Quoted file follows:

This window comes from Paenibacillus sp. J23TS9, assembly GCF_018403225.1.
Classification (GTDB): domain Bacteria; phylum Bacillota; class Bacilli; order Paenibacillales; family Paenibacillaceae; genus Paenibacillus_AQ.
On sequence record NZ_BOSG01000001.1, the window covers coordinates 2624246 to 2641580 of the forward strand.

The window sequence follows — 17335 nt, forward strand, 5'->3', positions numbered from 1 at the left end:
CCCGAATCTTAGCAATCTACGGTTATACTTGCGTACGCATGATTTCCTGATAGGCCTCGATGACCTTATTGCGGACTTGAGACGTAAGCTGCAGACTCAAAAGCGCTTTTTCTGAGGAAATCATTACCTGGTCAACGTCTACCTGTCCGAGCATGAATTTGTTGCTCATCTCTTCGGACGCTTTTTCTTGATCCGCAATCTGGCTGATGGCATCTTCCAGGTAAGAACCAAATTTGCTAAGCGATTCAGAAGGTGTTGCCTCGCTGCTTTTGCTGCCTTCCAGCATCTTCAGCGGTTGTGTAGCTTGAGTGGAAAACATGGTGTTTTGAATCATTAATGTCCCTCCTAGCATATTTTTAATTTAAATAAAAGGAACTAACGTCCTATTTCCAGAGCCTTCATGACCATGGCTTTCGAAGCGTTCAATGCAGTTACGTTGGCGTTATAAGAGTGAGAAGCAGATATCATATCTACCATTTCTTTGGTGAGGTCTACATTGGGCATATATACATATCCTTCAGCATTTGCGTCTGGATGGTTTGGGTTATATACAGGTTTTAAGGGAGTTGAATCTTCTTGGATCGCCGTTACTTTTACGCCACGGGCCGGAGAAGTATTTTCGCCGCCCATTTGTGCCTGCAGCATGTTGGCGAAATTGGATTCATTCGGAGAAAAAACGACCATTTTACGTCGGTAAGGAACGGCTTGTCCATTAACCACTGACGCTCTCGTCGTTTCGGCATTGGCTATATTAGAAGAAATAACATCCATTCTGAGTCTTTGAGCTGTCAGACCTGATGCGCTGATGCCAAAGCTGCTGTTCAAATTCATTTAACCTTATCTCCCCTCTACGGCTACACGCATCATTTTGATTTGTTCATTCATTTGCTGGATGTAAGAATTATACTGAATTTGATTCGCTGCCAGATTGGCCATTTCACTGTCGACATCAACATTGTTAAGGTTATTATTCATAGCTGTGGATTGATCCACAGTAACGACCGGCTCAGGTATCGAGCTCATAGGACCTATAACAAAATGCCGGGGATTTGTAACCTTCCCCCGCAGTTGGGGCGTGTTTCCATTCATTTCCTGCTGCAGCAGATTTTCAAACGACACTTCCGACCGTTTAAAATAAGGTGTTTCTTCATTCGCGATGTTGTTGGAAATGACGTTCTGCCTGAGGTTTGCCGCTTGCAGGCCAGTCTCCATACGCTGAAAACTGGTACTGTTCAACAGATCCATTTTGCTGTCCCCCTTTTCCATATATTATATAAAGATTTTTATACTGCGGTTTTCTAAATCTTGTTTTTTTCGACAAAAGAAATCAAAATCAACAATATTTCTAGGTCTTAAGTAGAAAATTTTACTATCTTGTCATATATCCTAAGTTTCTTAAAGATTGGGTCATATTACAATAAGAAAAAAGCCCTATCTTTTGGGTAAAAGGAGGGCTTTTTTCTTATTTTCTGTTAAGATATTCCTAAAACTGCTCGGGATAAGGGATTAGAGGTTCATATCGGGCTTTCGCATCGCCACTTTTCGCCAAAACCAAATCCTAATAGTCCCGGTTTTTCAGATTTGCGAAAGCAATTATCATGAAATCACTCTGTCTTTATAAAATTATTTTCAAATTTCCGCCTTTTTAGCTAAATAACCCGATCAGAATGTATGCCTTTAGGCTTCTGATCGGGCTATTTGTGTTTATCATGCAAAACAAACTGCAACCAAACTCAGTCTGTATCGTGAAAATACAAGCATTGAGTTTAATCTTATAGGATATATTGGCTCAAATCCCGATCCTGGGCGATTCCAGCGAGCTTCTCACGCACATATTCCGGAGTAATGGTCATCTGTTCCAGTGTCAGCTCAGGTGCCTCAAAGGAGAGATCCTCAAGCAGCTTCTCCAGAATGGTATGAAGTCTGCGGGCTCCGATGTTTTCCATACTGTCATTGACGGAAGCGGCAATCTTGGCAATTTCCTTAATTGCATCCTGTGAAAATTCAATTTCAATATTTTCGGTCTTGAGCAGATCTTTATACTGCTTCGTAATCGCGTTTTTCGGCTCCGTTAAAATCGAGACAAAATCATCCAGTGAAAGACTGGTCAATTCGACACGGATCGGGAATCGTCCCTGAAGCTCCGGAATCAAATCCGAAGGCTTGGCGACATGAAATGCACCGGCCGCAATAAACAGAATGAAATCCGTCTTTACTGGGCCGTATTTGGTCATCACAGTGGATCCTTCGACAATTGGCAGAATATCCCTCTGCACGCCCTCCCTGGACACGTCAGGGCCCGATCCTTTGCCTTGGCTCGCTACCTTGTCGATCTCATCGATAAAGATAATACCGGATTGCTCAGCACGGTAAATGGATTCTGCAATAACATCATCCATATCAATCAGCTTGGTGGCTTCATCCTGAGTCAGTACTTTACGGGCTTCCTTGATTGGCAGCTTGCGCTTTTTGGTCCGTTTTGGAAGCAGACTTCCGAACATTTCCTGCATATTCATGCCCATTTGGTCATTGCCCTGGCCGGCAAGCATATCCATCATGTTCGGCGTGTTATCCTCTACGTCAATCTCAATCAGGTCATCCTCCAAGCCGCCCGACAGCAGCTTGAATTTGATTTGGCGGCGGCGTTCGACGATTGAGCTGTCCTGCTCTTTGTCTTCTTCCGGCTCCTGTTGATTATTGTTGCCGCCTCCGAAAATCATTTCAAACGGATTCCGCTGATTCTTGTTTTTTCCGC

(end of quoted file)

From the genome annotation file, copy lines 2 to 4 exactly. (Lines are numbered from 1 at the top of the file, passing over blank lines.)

Classification (GTDB): domain Bacteria; phylum Bacillota; class Bacilli; order Paenibacillales; family Paenibacillaceae; genus Paenibacillus_AQ.
On sequence record NZ_BOSG01000001.1, the window covers coordinates 2624246 to 2641580 of the forward strand.

The window sequence follows — 17335 nt, forward strand, 5'->3', positions numbered from 1 at the left end: